Landscape Photography Mistake No. 10: Soft details
Although using a small aperture increases depth of field, the zone of acceptable sharpness within an image, it also increases the impact of diffraction, the bending of light as it passes over the aperture blades.
Bending the light means that it isn’t focused on the sensor and consequently the image is softened.
The smaller the aperture, the greater the proportion of bent light rays and the softer the image, so that even the point of focus is softer than it is at a larger aperture.
The worst effects of diffraction can be avoided by using an aperture setting that’s a stop or two larger than the minimum value available.
However, it’s worth experimenting with your lens to find out what its optimum aperture is.
This can be done by shooting a series of images of the same subject taking shots at every aperture setting.
Then, check the sharpness of the focus point in each image to can find the sharpest one which was taken at your lens’s optimum aperture.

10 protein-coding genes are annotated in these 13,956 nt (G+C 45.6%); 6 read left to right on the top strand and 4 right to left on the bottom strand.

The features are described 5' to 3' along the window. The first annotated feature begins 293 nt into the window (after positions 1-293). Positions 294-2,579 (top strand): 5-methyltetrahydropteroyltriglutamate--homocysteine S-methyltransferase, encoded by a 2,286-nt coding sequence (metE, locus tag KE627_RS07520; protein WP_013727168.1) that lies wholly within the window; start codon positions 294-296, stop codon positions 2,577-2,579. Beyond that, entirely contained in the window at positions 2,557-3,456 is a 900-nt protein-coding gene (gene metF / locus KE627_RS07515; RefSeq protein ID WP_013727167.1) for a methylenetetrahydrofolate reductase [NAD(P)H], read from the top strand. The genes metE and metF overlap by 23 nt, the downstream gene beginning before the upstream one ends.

Focus stacking allows you to use your lenses optimum aperture and still create an image that is sharp from front to back.
All you need to do this shoot a sequence of images at the optimum aperture, but with the focus set to a different distance in each.
Start with the focus on the near foreground and gradually adjust the focus for each shot until you take one with the focus on the horizon.
It’s essential that the camera doesn’t move while the sequence is shot, so use a solid tripod.
The last stage is to merge the images, fortunately this can then be done automatically using Photoshop’s Photo Merge tools.